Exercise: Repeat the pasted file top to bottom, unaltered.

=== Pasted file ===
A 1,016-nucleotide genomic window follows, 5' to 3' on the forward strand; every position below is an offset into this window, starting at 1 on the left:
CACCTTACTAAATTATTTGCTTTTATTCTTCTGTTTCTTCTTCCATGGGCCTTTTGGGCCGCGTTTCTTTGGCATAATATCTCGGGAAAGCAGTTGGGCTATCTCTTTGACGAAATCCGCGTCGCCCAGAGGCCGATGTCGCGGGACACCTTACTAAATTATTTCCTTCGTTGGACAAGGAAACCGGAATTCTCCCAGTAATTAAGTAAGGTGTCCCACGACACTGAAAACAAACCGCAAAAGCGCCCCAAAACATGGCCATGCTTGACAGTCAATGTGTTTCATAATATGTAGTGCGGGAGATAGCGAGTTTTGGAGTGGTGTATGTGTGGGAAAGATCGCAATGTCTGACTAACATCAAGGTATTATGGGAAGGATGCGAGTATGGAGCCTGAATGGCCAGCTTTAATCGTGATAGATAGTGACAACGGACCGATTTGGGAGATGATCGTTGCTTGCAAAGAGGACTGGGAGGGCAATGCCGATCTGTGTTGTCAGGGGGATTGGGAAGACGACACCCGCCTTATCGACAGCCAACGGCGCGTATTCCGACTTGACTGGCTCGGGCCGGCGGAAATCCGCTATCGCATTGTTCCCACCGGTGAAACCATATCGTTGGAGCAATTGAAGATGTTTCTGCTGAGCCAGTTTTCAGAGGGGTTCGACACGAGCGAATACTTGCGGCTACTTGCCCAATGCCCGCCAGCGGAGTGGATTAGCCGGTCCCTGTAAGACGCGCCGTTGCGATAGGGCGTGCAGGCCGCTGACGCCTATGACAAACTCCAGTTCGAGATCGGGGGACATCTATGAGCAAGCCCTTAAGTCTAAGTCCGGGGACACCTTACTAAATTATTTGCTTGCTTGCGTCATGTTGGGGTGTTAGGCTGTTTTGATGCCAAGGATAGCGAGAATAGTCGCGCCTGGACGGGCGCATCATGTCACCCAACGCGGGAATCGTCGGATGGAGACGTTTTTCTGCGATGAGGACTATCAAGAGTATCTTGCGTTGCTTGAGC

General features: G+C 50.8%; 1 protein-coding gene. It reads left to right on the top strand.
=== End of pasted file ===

A 1,016-nucleotide genomic window follows, 5' to 3' on the forward strand; every position below is an offset into this window, starting at 1 on the left:
CACCTTACTAAATTATTTGCTTTTATTCTTCTGTTTCTTCTTCCATGGGCCTTTTGGGCCGCGTTTCTTTGGCATAATATCTCGGGAAAGCAGTTGGGCTATCTCTTTGACGAAATCCGCGTCGCCCAGAGGCCGATGTCGCGGGACACCTTACTAAATTATTTCCTTCGTTGGACAAGGAAACCGGAATTCTCCCAGTAATTAAGTAAGGTGTCCCACGACACTGAAAACAAACCGCAAAAGCGCCCCAAAACATGGCCATGCTTGACAGTCAATGTGTTTCATAATATGTAGTGCGGGAGATAGCGAGTTTTGGAGTGGTGTATGTGTGGGAAAGATCGCAATGTCTGACTAACATCAAGGTATTATGGGAAGGATGCGAGTATGGAGCCTGAATGGCCAGCTTTAATCGTGATAGATAGTGACAACGGACCGATTTGGGAGATGATCGTTGCTTGCAAAGAGGACTGGGAGGGCAATGCCGATCTGTGTTGTCAGGGGGATTGGGAAGACGACACCCGCCTTATCGACAGCCAACGGCGCGTATTCCGACTTGACTGGCTCGGGCCGGCGGAAATCCGCTATCGCATTGTTCCCACCGGTGAAACCATATCGTTGGAGCAATTGAAGATGTTTCTGCTGAGCCAGTTTTCAGAGGGGTTCGACACGAGCGAATACTTGCGGCTACTTGCCCAATGCCCGCCAGCGGAGTGGATTAGCCGGTCCCTGTAAGACGCGCCGTTGCGATAGGGCGTGCAGGCCGCTGACGCCTATGACAAACTCCAGTTCGAGATCGGGGGACATCTATGAGCAAGCCCTTAAGTCTAAGTCCGGGGACACCTTACTAAATTATTTGCTTGCTTGCGTCATGTTGGGGTGTTAGGCTGTTTTGATGCCAAGGATAGCGAGAATAGTCGCGCCTGGACGGGCGCATCATGTCACCCAACGCGGGAATCGTCGGATGGAGACGTTTTTCTGCGATGAGGACTATCAAGAGTATCTTGCGTTGCTTGAGC

General features: G+C 50.8%; 1 protein-coding gene. It reads left to right on the top strand.